• Peppermint oil has analgesic, local anesthetic, and counter-irritant properties. It has been used in the preparation of topical muscle relaxants, and analgesics.

  • It is also being used in oral hygiene products and bad breath remedies like mouthwash, toothpaste, mouth, and tongue-spray, and more generally as a food flavoring agent; for instance, in chewing gums, candy, etc. (Medical disclaimer).

Culinary uses

Peppermint should be washed thoroughly in the water in order to remove sand, and dirt and to rid of any residual pesticides. Mint is generally added at the final stages of preparation to keep the fragrance and aromatic flavor of recipes intact.

  • Mint leaves are used extensively in the preparation of herbal tea, especially in Middle-Eastern countries.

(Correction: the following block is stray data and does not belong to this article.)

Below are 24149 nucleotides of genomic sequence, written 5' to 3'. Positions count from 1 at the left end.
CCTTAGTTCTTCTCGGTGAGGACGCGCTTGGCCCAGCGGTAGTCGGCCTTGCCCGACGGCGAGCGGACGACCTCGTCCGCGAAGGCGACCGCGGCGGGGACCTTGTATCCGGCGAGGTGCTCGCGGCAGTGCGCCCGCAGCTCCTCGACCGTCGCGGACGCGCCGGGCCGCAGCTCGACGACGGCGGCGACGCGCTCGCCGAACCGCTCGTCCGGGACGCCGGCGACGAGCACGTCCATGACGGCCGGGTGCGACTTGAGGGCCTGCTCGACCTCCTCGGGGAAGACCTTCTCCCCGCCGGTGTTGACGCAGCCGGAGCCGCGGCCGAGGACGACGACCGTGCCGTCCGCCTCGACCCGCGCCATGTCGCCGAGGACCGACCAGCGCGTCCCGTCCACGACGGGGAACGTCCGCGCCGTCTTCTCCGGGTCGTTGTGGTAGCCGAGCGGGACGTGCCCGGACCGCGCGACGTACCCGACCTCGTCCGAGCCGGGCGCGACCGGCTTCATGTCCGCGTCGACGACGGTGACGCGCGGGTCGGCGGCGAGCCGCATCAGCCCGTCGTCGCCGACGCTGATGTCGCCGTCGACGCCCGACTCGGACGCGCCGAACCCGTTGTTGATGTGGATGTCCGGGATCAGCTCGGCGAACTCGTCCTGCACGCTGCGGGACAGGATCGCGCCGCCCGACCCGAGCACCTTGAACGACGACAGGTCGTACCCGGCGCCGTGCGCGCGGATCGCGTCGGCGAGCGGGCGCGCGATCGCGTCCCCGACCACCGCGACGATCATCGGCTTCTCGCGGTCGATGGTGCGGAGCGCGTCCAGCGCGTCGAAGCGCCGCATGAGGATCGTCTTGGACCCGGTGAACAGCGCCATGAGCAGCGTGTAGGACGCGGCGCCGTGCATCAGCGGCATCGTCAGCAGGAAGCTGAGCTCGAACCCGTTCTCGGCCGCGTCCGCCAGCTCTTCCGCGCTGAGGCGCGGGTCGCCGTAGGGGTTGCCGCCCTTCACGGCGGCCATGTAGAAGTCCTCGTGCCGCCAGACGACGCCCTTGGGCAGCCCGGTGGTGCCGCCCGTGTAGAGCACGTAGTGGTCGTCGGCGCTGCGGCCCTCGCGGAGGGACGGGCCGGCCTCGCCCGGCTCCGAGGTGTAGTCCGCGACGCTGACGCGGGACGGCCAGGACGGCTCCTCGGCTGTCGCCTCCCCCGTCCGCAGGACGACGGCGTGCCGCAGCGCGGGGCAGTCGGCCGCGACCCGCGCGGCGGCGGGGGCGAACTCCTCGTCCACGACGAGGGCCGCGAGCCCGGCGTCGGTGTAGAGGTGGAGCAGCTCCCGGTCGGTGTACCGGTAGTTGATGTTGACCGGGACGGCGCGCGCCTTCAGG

• It is also employed as a flavoring base for ice cream and other confectionery.

  • Along with parsley and coriander leaves, mint leaves can be used as a garnish.

  • Mint has also been used in the preparation of chutney, soups, and sauces.

  • Freshly chopped mint leaves can be a great addition to the green salad.

Safety profile

Individuals with gastroesophageal reflux disease (GRD) are advised to limit peppermint use in their diet since the compounds in mint leaves may relax smooth muscles in the esophageal wall and sphincters by blocking calcium channels in them, which can aggravate their reflux condition. (Medical disclaimer).

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Further Resources:

  1. USDA National Nutrient Database. (opens in new window).

  2. Stanford School of Medicine Cancer information Page-Nutrition to Reduce Cancer Risk (Link opens in new window).